Plato Paceño: A Traditional Taste of La Paz


In 1781, the indigenous Aymara leaders Túpaj Katari and Bartolina Sisa launched an attack in La Paz, hoping to take the city back from Spanish colonizers. The siege lasted for a total of eight months, from March through October of that year.

During the siege, there was an enormous food shortage in La Paz. The Spanish governor, Captain Sebastián Segurola, asked all of the surrounding farmers to collect as many crops as they could and to bring them back to the city. Corn, lima beans and potatoes were the most readily available crops, and each one promised a long shelf-life without needing refrigeration. In addition to these three core crops, cheese made from sheep’s milk was also plentiful. Alas, from these ingredients—corn, lima beans, potatoes and cheese—and out of sheer necessity, the traditional Bolivian dish plato paceño was born.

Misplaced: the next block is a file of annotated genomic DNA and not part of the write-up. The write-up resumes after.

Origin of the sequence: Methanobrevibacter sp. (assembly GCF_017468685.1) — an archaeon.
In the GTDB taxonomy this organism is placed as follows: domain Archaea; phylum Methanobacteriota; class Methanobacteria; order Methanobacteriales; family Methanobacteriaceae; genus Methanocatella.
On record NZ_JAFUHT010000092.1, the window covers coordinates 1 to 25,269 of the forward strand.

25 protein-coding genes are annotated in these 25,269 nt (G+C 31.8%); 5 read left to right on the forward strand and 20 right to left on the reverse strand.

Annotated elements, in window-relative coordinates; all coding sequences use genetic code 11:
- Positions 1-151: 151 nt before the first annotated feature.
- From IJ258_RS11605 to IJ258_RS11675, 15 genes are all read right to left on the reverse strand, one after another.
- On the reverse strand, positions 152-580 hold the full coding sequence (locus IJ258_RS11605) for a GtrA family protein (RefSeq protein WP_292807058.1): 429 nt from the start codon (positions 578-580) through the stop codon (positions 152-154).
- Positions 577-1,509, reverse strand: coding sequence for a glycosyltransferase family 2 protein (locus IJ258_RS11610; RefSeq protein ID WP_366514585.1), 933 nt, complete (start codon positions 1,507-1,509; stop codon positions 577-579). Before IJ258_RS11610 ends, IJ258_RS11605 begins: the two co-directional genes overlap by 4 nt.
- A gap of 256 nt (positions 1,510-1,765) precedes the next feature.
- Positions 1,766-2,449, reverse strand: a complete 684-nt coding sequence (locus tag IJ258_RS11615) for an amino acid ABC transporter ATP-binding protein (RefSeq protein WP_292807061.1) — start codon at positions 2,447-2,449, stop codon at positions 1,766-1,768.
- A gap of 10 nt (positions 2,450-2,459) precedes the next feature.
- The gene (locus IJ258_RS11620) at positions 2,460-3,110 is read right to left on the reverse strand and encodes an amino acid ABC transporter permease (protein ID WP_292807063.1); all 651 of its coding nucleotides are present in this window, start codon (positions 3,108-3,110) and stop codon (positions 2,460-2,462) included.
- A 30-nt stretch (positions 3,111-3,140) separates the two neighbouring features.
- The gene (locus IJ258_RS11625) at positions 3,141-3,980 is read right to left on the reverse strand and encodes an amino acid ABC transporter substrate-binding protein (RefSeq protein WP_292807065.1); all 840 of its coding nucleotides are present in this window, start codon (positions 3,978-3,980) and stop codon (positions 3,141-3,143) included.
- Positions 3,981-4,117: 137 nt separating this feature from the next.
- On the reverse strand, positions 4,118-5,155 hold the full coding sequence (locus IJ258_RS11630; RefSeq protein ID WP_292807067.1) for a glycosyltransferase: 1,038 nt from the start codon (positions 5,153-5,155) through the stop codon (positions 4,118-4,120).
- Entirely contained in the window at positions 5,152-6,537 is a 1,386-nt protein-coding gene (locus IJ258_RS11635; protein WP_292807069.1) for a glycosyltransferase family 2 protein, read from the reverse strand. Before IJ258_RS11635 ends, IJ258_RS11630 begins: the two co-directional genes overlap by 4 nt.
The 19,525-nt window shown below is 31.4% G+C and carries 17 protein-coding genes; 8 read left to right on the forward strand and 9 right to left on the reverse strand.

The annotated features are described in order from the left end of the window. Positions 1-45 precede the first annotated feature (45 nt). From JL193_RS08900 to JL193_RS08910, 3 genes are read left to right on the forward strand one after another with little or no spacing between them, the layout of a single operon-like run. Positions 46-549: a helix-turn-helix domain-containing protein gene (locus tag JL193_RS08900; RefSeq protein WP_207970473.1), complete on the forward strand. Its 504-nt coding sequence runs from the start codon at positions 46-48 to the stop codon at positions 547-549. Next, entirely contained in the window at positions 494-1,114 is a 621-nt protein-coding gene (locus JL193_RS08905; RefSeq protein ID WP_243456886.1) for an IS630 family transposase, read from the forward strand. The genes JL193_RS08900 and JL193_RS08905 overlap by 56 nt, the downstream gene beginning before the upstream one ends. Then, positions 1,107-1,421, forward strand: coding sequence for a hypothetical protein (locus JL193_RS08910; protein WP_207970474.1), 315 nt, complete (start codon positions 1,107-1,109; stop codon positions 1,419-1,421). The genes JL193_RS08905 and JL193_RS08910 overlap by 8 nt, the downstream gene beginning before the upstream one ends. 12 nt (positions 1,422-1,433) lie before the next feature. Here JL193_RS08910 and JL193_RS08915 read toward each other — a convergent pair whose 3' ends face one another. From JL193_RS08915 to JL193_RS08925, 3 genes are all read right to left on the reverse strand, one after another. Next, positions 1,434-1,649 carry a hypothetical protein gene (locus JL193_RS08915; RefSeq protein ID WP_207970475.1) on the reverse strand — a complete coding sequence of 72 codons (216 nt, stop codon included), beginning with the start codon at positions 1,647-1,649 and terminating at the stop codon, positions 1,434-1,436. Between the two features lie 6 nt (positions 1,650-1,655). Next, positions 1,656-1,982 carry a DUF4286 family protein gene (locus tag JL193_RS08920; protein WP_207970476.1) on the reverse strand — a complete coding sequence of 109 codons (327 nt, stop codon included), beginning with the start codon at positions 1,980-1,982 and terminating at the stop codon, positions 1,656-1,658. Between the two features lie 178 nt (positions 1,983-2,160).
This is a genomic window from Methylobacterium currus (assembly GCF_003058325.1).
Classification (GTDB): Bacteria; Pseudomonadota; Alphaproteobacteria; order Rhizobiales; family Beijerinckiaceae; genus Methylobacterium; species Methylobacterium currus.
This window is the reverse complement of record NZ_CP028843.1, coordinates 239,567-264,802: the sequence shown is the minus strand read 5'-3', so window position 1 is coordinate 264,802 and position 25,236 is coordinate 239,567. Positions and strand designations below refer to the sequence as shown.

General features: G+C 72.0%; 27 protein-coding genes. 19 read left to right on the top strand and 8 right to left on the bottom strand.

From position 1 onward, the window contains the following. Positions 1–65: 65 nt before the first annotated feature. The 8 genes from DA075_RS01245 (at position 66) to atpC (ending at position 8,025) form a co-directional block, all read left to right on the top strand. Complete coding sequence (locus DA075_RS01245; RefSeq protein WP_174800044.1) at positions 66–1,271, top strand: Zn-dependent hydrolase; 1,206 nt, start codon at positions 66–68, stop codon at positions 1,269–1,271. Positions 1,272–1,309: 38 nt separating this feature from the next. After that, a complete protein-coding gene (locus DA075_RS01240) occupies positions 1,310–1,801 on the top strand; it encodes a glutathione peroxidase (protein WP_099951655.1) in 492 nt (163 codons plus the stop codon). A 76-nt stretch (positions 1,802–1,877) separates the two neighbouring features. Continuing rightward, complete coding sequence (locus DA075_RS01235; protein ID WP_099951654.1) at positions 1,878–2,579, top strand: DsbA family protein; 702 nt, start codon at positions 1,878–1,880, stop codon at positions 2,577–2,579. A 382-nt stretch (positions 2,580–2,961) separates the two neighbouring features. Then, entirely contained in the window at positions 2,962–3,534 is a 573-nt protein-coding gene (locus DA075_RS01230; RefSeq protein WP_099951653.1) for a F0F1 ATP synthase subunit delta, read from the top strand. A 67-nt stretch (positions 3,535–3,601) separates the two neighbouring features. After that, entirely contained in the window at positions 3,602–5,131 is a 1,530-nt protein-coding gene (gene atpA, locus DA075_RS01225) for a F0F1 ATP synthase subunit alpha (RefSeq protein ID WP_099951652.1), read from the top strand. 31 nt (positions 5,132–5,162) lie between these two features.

In the end, the Aymara leaders lost the battle over La Paz, and the city remained under Spanish rule. After the siege was over, meat was eventually integrated into plato paceño. Additionally, the people of La Paz began to use cheese made from cow’s milk, rather than sheep’s milk. Today, more than 200 years after the indigenous rebellion in La Paz, plato paceño is still prepared for lunch and dinner. Now, it's a popular dish enjoyed by people all over Bolivia.